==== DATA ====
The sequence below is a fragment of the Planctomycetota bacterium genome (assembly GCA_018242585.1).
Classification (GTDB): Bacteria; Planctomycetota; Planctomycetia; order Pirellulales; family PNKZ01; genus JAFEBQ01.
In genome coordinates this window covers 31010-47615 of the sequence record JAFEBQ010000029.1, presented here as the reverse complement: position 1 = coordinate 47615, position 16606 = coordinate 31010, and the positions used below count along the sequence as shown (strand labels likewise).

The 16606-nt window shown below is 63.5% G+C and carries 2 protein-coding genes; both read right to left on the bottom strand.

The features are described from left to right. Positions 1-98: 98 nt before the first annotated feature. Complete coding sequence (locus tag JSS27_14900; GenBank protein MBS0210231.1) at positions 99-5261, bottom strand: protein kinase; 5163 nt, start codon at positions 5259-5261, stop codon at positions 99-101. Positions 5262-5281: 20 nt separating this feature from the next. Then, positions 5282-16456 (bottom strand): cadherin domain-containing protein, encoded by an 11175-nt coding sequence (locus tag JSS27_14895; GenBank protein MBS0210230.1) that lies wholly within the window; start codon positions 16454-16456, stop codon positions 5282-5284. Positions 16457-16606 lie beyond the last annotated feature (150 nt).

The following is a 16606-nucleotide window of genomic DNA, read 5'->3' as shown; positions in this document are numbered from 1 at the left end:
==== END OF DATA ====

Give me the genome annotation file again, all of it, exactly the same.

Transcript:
The sequence below is a fragment of the Planctomycetota bacterium genome (assembly GCA_018242585.1).
Classification (GTDB): Bacteria; Planctomycetota; Planctomycetia; order Pirellulales; family PNKZ01; genus JAFEBQ01.
In genome coordinates this window covers 31010-47615 of the sequence record JAFEBQ010000029.1, presented here as the reverse complement: position 1 = coordinate 47615, position 16606 = coordinate 31010, and the positions used below count along the sequence as shown (strand labels likewise).

The 16606-nt window shown below is 63.5% G+C and carries 2 protein-coding genes; both read right to left on the bottom strand.

The features are described from left to right. Positions 1-98: 98 nt before the first annotated feature. Complete coding sequence (locus tag JSS27_14900; GenBank protein MBS0210231.1) at positions 99-5261, bottom strand: protein kinase; 5163 nt, start codon at positions 5259-5261, stop codon at positions 99-101. Positions 5262-5281: 20 nt separating this feature from the next. Then, positions 5282-16456 (bottom strand): cadherin domain-containing protein, encoded by an 11175-nt coding sequence (locus tag JSS27_14895; GenBank protein MBS0210230.1) that lies wholly within the window; start codon positions 16454-16456, stop codon positions 5282-5284. Positions 16457-16606 lie beyond the last annotated feature (150 nt).

The following is a 16606-nucleotide window of genomic DNA, read 5'->3' as shown; positions in this document are numbered from 1 at the left end: